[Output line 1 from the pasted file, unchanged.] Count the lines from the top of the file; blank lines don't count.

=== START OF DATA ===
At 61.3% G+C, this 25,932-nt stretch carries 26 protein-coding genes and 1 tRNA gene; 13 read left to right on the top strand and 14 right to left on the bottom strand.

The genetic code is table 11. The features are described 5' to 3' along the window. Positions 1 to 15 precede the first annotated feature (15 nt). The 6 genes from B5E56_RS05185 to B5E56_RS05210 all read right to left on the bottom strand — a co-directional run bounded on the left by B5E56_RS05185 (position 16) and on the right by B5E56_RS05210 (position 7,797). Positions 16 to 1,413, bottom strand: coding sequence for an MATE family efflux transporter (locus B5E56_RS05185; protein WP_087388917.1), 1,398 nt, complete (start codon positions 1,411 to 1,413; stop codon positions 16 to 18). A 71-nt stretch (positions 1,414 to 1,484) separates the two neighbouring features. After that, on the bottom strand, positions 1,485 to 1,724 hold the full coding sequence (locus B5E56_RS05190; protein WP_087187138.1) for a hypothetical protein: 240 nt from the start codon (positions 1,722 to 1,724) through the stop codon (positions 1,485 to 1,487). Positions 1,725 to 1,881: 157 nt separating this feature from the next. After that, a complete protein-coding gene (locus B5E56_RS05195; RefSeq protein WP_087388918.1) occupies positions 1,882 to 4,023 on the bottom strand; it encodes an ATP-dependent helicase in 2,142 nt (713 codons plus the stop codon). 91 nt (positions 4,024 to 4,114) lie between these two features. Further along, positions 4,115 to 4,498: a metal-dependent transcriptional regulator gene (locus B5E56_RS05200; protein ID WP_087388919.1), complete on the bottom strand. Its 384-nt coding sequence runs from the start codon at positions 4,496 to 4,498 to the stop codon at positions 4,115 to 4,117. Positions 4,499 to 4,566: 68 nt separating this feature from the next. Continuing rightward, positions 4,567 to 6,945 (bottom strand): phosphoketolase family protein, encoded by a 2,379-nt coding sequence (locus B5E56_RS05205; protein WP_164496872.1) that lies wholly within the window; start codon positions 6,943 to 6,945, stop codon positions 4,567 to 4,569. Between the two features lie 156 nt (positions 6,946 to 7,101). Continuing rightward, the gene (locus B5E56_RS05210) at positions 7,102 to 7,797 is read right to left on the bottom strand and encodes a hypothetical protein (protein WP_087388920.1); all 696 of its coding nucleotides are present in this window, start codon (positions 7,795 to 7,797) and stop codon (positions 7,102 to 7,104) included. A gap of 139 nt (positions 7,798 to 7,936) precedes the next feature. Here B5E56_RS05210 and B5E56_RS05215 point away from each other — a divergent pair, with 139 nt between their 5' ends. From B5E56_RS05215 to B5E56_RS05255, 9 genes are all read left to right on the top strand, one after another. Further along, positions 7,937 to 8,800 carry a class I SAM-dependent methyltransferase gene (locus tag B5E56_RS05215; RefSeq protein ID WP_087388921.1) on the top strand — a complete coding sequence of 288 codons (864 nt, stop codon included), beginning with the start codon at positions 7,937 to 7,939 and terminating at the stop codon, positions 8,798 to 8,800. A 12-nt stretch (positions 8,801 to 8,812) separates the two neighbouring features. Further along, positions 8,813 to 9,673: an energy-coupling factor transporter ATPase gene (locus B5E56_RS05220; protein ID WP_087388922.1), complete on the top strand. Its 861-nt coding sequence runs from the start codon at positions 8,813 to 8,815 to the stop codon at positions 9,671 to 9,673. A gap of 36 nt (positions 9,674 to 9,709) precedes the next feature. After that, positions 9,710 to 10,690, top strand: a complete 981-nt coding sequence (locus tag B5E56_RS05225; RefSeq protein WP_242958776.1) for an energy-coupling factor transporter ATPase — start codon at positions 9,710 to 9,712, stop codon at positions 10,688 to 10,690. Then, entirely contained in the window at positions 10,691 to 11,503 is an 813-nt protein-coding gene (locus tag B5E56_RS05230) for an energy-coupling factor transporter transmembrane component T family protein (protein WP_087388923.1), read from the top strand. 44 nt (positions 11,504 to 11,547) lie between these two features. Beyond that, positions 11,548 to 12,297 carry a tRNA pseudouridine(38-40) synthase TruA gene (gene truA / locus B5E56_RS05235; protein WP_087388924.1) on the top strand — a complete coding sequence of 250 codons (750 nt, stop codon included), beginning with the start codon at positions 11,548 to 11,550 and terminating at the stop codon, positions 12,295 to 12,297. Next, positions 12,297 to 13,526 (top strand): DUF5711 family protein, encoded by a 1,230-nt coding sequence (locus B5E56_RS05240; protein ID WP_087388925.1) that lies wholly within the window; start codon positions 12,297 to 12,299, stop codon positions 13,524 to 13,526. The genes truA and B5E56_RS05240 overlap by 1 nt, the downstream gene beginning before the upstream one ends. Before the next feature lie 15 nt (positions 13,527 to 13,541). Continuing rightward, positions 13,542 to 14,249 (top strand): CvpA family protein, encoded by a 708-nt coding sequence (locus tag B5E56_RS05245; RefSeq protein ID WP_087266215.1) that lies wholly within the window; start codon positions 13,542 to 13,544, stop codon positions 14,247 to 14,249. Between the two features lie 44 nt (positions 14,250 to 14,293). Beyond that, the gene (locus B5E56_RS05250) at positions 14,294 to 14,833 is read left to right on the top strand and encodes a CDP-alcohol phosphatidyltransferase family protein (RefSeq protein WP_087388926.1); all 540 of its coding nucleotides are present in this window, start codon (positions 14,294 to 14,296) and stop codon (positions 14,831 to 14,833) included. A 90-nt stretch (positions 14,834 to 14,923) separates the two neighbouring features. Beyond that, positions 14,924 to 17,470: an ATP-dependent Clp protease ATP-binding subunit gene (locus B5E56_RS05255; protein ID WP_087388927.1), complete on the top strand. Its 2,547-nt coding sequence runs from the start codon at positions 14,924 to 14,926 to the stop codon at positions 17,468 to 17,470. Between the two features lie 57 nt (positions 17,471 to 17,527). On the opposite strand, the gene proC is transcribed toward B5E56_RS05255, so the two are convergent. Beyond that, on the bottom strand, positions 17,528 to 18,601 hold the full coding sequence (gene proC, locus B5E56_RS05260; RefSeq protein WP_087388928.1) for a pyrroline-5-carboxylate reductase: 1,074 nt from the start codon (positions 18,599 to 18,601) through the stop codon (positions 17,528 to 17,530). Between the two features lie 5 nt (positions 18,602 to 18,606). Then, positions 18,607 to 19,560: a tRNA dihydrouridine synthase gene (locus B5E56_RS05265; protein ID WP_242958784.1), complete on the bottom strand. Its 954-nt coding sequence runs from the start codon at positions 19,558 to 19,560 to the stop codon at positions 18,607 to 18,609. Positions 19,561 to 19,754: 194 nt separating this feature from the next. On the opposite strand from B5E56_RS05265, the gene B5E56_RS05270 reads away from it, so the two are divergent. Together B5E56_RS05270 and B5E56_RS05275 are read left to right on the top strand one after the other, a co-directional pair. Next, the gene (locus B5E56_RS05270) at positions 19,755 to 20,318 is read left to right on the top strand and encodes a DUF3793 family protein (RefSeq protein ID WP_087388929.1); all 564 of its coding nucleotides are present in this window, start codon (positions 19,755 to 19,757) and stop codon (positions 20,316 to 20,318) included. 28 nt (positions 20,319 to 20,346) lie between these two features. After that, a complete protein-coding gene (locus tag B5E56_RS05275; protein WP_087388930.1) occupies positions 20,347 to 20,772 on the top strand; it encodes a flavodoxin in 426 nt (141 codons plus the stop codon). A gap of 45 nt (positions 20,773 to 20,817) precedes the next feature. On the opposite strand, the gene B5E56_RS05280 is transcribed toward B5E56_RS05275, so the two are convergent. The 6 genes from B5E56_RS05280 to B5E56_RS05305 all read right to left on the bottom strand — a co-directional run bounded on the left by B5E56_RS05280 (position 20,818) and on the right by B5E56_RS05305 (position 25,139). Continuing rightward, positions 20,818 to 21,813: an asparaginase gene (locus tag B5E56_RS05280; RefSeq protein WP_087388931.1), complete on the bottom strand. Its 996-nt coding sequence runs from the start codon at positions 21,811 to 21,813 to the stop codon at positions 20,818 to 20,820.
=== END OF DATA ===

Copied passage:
At 61.3% G+C, this 25,932-nt stretch carries 26 protein-coding genes and 1 tRNA gene; 13 read left to right on the top strand and 14 right to left on the bottom strand.